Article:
Appellant contends that the application of this rule of construction is contrary to the original grantor’s intent. This Court has declined to apply this rule of construction only in the face of an express contrary intention.[4] In the present case there is no expressed contrary intention. Appellant argues that the fact that the parcel is designated as “Future Street” on the subdivision plat is evidence of Martin’s, the original grantor, intent to reserve the parcel for himself. This Court has previously found that the designation of a street on a plat does not reserve the grantor’s interest in the street. In fact, this Court specifically held that a grantor who designates a parcel as a proposed street on a subdivision plat may not thereafter reclaim the property for his own use.[5] Therefore, the designation of the parcel as a “future street” is insufficient, as a matter of law, to serve as a grantor’s express intent to reserve title in himself.

2. Appellant also contends that it purchased the parcel. However, in light of our holding in Division 1, the fee interest to the street passed when Martin conveyed title to Appellees’ predecessors-in-title. Thus, the later quitclaim deed from Martin’s daughter passed no title to Appellant because the daughter had no title to convey.[6]

3. Appellant also contends that a fact issue remains regarding whether Appellees have abandoned their interest in the property. However, Appellees own a fee interest in the parcel and title to real property cannot pass by mere abandonment.[7]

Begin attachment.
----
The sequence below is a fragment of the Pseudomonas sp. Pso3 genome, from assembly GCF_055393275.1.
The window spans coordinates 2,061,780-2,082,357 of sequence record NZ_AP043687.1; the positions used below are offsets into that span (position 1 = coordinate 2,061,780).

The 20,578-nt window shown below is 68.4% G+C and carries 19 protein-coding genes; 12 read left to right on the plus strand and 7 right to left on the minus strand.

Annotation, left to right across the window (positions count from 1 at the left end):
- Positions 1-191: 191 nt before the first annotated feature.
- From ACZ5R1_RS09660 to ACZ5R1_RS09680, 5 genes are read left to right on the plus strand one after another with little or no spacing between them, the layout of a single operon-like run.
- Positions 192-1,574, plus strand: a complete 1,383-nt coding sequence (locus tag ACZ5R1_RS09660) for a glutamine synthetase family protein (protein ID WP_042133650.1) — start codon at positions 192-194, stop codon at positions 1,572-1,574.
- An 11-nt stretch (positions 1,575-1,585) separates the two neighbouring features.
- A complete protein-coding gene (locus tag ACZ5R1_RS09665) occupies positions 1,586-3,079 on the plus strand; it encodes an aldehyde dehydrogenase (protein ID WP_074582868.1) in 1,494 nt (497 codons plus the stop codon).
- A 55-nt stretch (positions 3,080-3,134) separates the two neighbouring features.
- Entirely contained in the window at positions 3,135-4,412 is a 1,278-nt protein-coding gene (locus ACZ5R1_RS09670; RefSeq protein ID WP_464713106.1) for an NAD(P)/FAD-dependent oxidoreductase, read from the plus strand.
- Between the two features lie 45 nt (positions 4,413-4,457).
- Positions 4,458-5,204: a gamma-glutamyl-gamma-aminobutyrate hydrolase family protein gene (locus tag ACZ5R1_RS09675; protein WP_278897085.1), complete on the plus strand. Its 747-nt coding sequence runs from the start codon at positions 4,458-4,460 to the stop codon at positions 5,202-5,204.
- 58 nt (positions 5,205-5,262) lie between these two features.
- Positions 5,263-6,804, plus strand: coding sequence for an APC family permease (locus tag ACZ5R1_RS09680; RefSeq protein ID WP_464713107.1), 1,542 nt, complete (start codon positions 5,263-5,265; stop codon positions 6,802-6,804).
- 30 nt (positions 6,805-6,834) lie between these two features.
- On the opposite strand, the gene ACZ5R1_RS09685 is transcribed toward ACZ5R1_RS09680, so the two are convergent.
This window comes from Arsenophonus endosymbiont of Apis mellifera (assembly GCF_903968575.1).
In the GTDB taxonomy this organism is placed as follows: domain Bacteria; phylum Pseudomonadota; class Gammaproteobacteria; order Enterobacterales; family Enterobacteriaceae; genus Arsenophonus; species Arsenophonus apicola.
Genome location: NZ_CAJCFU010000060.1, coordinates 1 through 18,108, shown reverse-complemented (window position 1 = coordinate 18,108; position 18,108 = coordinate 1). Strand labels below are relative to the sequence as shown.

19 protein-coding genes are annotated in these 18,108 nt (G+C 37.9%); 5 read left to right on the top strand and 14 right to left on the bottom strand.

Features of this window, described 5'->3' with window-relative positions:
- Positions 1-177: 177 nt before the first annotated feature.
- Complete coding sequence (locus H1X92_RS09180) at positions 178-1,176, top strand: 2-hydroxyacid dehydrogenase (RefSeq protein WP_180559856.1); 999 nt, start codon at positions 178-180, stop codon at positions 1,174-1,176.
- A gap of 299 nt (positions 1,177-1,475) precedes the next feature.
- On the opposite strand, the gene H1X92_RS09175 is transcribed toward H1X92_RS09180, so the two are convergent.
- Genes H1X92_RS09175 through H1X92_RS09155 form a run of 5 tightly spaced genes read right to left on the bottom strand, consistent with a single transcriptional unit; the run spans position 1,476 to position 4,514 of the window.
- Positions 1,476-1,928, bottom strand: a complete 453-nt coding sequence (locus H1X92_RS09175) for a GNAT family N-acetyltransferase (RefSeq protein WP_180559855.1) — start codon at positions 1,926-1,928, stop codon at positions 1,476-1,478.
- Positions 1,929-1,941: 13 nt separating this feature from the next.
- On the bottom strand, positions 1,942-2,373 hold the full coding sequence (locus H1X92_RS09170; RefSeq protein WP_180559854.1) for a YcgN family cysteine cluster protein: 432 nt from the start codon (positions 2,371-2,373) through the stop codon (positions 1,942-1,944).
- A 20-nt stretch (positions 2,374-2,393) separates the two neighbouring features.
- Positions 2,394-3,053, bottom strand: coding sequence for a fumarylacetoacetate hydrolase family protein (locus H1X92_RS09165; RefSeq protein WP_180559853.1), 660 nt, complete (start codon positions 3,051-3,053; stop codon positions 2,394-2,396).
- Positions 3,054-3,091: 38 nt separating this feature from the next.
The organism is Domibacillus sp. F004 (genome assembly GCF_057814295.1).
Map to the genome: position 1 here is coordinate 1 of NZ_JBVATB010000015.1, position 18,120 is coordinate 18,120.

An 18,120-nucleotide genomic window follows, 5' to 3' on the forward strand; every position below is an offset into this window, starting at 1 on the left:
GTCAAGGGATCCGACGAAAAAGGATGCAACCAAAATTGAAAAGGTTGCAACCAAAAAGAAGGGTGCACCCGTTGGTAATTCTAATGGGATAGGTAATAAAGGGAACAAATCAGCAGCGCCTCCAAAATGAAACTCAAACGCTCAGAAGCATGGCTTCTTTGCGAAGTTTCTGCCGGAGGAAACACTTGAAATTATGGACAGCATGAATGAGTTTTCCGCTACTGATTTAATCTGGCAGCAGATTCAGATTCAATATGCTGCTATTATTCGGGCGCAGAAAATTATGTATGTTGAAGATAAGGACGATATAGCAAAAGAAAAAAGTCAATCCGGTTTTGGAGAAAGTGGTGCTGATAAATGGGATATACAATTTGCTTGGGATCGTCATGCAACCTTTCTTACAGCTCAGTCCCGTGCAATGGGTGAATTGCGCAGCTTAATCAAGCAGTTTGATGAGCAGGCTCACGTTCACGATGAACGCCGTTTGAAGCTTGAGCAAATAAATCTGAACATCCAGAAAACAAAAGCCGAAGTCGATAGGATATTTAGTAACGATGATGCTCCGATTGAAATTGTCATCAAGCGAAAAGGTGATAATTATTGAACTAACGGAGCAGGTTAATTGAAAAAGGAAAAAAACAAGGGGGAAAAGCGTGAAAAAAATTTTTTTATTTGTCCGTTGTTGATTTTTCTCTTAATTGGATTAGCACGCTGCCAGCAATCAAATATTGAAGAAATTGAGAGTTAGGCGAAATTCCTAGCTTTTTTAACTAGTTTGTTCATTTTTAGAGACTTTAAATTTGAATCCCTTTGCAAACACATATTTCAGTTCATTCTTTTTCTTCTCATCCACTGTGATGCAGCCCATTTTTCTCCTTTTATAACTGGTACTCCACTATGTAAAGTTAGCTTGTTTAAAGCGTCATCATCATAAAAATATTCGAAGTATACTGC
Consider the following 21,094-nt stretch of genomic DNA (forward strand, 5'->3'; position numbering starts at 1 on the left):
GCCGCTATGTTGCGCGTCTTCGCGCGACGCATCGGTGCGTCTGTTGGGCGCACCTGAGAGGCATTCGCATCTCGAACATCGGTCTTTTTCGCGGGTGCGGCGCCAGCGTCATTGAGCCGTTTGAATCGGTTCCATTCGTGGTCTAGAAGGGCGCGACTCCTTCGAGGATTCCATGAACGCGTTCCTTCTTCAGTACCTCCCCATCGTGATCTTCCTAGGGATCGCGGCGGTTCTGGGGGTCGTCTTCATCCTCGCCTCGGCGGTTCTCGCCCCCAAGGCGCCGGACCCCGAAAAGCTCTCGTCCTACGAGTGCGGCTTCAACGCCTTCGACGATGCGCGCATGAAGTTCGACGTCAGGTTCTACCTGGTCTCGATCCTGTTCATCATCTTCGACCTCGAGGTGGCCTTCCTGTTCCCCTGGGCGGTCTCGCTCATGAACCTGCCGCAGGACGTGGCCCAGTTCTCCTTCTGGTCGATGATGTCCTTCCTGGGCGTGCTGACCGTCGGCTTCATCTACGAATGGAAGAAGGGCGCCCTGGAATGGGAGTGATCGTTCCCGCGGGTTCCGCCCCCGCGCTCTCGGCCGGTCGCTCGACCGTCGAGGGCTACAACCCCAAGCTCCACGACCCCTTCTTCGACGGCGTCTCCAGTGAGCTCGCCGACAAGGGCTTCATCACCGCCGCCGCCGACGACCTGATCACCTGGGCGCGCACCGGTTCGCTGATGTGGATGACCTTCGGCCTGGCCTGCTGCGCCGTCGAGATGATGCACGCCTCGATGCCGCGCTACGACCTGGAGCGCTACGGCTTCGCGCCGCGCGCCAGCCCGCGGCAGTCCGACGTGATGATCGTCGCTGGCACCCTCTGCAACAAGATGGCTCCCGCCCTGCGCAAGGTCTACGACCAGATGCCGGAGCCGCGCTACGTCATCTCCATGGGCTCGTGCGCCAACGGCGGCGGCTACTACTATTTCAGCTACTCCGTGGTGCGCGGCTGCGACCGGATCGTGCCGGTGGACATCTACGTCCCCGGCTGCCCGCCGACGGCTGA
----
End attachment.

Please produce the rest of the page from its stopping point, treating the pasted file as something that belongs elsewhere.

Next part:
Furthermore, the record evidence is undisputed that Appellees and their predecessors-in-title have consistently maintained the parcel.

Page 743

4. Appellant also contends that it has a right of access over the parcel because it was dedicated as a road. A right of public access to a road does not occur until the road has been dedicated and accepted, either expressly or impliedly, by the governing body.[8] In this case, the record establishes that no public authority has ever accepted the dedication. Because the future street was never accepted as a road, neither the public nor Appellant has a right of access over the parcel.

5. Finally, Appellant claims that the trial court erred in failing to declare that Appellant has an easement by way of necessity over the parcel. Appellant, however, did not assert a counterclaim to establish a way of necessity under OCGA §44-9-40. Therefore, the trial court did not err in failing to address potential interests in the parcel.

Judgment affirmed. All the Justices concur.

[1] Descendants of Bulloch, Bussey Co. v. Fowler, 267 Ga. 79, 81 (475 S.E.2d 587) (1996).
[2] Johnson Co. v. Arnold, 91 Ga. 659, 666-667 (18 SE 370) (1893) (“according to the better authorities, the bounding of a tract by the edge or margin of a road will pass the fee to the middle line of the road when the vendor owns the fee on both sides”).
[3] Descendants of Bulloch, 267 Ga. at 81.
[4] See Rolleston v. Sea Island Properties, 254 Ga. 183, 187
(327 S.E.2d 489) (1985).
[5] Lee v. Warren, 230 Ga. 165 (195 S.E.2d 909) (1973) (designation in plat of “proposed street”).
[6] Hornsby v. Holt, 257 Ga. 341, 342 (359 S.E.2d 646) (1987).
[7] Tarver v. Deppen, 132 Ga. 798 (65 SE 177) (1909).
[8] Healey v. City of Atlanta, 125 Ga. 736, 737 (54 SE 749) (1906).

Title to land. Fulton Superior Court. Before Judge Downs.

McLarty, Robinson Van Voorhies, John E. Robinson, Gregory H. Blazer, for appellant.

Stack Associates, Donald D.J. Stack, Martin A. Shelton, Lisa B. Perlstein, Levy Zeewy, David V. Levy, McCalla, Raymer, Padrick, Cobb Nichols, Linda S. Finley, for appellees.